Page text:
Mom Makes Unbelievably Kind Request for Man Who Killed Her 4-Year-Old Girl


target practice

"Don't let (the man) get in trouble, it was an accident." This was the third thing that a mom said after discovering her 4-year-old daughter had been shot in the head during a terrible accident last October. The first two things she said were: "This can't be real" and then, "why?," which are a lot more understandable in such a sudden, heart-shattering event like this, which came so out of the blue. Just a normal day visiting a friend, helping to paint a headboard in the yard. Her daughter and another girl playing at a neighbor's.

But it's because of the mom's (odd? compassionate? humane?) plea for the 24-year-old man living at the house -- one she repeated to police again during the investigation -- that "no charges" are being filed against him in the death of little Zoie Dougan.

Who can say what any of us would think if we were in that mom's shoes at the time -- but thinking of the welfare of the shooter, no matter how accidental she believed his actions at the time -- would not typically be one of the first 50 things going through my mind in a time like this. I'd be convulsing with grief, praying to God with every fiber of my being, over my little girl lying there bleeding. It would take me a long time to be able to think clearly enough to come to a conclusion like that. No matter how well I knew them, whether they were family or not.

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The man admitted to being irresponsible in his choice of target shooting locations -- a pile of garbage marked to be burned. He was aiming at a bottle through his rifle sight preparing to shoot at a bottle, something you do before you prepare to hunt to make sure everything is working the way it should, and pulled the trigger -- never seeing little Zoie running by on her way to a swing set.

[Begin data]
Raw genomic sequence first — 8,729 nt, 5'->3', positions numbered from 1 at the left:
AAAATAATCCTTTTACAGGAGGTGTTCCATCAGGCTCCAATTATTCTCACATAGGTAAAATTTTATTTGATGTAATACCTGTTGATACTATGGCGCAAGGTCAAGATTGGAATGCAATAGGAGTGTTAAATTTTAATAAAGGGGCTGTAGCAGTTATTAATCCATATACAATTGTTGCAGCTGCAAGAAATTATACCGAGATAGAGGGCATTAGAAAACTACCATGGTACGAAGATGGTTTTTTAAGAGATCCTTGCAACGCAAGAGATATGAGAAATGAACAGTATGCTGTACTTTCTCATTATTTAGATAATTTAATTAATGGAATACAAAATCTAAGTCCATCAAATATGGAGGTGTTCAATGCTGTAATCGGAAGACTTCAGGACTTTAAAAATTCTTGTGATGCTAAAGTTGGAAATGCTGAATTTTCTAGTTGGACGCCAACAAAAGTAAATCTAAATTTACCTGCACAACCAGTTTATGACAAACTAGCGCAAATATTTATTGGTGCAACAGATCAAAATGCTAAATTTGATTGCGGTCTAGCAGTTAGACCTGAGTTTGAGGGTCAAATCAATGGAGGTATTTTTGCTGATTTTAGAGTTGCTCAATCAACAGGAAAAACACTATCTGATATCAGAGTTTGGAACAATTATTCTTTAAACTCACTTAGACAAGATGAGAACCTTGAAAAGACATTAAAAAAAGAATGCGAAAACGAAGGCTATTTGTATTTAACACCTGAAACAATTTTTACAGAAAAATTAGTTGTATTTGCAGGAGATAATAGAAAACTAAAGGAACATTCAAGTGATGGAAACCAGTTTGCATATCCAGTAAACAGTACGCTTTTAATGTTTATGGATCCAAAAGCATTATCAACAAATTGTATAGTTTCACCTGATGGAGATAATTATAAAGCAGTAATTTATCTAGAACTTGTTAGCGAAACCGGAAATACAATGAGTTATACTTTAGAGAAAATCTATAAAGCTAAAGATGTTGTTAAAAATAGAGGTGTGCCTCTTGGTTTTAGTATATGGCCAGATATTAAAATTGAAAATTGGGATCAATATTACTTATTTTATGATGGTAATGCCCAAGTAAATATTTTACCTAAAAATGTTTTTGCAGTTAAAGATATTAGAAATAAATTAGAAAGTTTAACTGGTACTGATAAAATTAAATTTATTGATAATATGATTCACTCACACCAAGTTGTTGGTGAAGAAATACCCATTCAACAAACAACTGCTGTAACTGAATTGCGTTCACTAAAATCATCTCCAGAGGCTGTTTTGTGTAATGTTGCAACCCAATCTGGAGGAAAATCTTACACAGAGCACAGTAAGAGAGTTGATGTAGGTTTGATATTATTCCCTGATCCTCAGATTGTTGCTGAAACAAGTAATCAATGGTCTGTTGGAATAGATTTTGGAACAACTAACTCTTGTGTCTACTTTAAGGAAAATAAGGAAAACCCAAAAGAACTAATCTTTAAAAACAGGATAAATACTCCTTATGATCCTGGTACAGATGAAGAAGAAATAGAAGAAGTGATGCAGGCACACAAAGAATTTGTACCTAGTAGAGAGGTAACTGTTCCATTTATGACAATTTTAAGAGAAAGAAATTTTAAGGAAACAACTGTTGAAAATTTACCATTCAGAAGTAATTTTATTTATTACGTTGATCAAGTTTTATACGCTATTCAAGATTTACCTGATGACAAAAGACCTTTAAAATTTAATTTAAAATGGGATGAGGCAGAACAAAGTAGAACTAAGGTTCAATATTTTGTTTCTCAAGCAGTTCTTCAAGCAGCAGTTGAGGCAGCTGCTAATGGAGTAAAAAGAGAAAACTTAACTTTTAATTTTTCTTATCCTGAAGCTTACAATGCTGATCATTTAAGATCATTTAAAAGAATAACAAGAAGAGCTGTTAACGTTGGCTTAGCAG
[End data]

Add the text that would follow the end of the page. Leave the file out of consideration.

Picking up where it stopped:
The man was visibly distraught and upset after the incident, say the cops. It sounds like it really was an awful, unintentional tragedy. But still one involving bad judgment and one that could have been avoided. Some things can be forgiven without cost, but what about when a choice ends the life of a child? Perhaps in this case, the guilt and self-torment of knowing he's responsible really is punishment enough.

Should the family's wishes have sway with police in tragedies involving children?

Image via ButterflySha/Flickr

crime, death


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Julia Saenz

So a man looking through a SCOPE for TARGET practice shoots a tiny child point blank in the head and all everyone can say is opps?!?!?! WTF

Kattey Kattey

I loath when people call the shooting deaths of children (whether by an adult, another child, or themselves) an accident. It's not an accident. It's gross negligence. An accident is tripping on a shoelace or knocking something off a table, not discharging a weapon.

This dude needs jail, and if I wish we could lock people up for idiocy so we could lock mom up too.